For income investors with a strong stomach and a desire for double digit yields, mortgage REITs, or mREITS for short, pose an enticing proposition. Though the “REIT” moniker gives off the impression that one is investing in tangible real estate, mREITs are typically structured akin to highly leverage bond funds and rarely, if ever, own traditional real estate facilities.
Though the quarter to quarter workings of an mREIT can be somewhat convoluted, the way in which they generate their yields is fairly simple. Mortgage REITs invest in mortgage backed securities, typically of a residential nature (RMBS), but sometimes of a commercial tilt (CMBS). Those residential securities throw off a typically low stream of interest income, but the mREIT is able to ratchet up overall portfolio yield with aggressive borrowing practices.
Generating Elevated mREIT Income
To understand the economics of the mortgage REIT a bit better, take a look the following chart provided to its investors by American Capital Agency (AGNC), a mortgage REIT that only buys securities backed by government agencies or government sponsored entities.
Asset yield is the blended rate of return being generated by the agency securities owned by the company. Cost of funds represents the amount that AGNC is paying on its borrowings. The “spread” is the difference between the two which is then multiplied by the amount of leverage being employed, which, as we can see in the chart, varied between 5.9x (times) and 7.8x over the past year. The product of the spread and the leverage, addition of the original asset yield, and backing out of management fees and other expenses provides us with a net income number.
So on a quarter to quarter basis, the income generated by a mortgage REIT can vary substantially due to variations in asset yields, borrowing costs, leverage employed, and expenses, amongst other factors. The erratic nature of an mREITs income stream as compared to a more traditional brick and mortar REIT lends to inconsistent and unreliable, albeit typically high, levels of dividend income. Thus, investors seeking a necessarily level stream of quarterly income won’t typically find it in this space.
While the amount of income being generated by an mREIT is an important area of focus, another focal point is an mREITs ongoing book value, generally representing what the company is worth once all its assets and liabilities are taken into account. In the below chart we can see that AGNC lost almost 25% of its stated book value in 2013, as its securities lost value amidst interest rate upheaval and general portfolio volatility.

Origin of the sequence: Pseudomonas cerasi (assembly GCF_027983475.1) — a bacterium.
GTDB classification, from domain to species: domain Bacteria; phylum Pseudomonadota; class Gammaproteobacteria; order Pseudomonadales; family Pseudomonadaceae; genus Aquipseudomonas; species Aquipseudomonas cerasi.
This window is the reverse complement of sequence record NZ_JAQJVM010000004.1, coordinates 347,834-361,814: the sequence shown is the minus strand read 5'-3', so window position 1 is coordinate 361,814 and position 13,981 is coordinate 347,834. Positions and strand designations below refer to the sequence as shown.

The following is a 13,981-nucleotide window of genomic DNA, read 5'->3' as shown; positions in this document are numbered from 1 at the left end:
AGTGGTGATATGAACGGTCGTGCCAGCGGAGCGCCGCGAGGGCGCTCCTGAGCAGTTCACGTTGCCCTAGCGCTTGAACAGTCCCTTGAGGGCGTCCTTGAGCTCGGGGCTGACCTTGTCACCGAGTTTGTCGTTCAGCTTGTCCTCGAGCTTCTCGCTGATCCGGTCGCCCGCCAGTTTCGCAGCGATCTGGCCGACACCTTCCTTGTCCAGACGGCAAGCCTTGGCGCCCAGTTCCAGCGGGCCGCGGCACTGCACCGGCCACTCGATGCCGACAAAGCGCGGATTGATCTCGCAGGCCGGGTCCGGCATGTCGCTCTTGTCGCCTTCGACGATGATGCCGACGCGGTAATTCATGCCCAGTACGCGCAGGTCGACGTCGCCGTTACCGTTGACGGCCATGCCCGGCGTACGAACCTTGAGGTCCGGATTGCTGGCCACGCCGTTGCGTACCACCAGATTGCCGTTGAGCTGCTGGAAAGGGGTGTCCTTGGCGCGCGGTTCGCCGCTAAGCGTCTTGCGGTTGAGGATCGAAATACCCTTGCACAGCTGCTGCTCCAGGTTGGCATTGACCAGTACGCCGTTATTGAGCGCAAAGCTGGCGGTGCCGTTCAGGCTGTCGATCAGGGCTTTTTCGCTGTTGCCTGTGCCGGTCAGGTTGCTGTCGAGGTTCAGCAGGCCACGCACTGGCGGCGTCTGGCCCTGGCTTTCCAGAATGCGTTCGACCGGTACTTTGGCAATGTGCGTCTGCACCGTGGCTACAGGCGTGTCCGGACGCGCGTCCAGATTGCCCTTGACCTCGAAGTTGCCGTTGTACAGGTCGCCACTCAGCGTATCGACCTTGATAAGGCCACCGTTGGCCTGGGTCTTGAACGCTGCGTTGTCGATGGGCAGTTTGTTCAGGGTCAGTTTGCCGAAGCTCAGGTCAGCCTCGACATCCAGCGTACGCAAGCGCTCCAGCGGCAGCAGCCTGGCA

However, how the market may value a mortgage REIT on an ongoing basis can be much different than the company’s actual book value. As we can see in the below chart, for the first quarter of 2013, the market valued AGNC at a premium to net asset value, but quickly swung to a discount following the Fed’s May “taper” announcement. Thus, investors should consider the overall value of the company’s book of business in addition to the amount of income being generated on a periodic basis.
mREITs Going Forward
While the group is unquestionably cheaper than it was a year ago, forward performance will be predicated on interest rate movement. A low, stable interest rate environment represents an optimal operating climate for mREITs, with the opportunity to reap steady security income amidst calm portfolio valuation. If the rate environment becomes choppy to the upside once again, book values and income generation will be volatile, and investor returns will likely suffer, as they did in 2013.
All in all, mREITs embody an exceptionally aggressive income investment not suitable for widows & orphans or others with a more sensitive need for steady, dependable cash flow sources and/or capital preservation needs. For the more adventuresome or those not opposed to the possibility of ongoing volatility, mREITs can be a way to juice overall yield and garner total return in a stable or declining interest rate environment. Still, despite the temptation of robust yields, given the obvious risks, I would advise not to take too big of a bite out of the mREIT apple.
About the author:
Adam Aloisi has over two decades of experience investing in equities, bonds, and real estate. He has worked as an analyst/journalist with SageOnline Inc., Multex.com, and Reuters and has been a contributor to SeekingAlpha for better than two years. He resides in Pennsylvania with his wife and two children. In his free time you may find him discussing politics, playing golf, browsing antique shops, or traveling.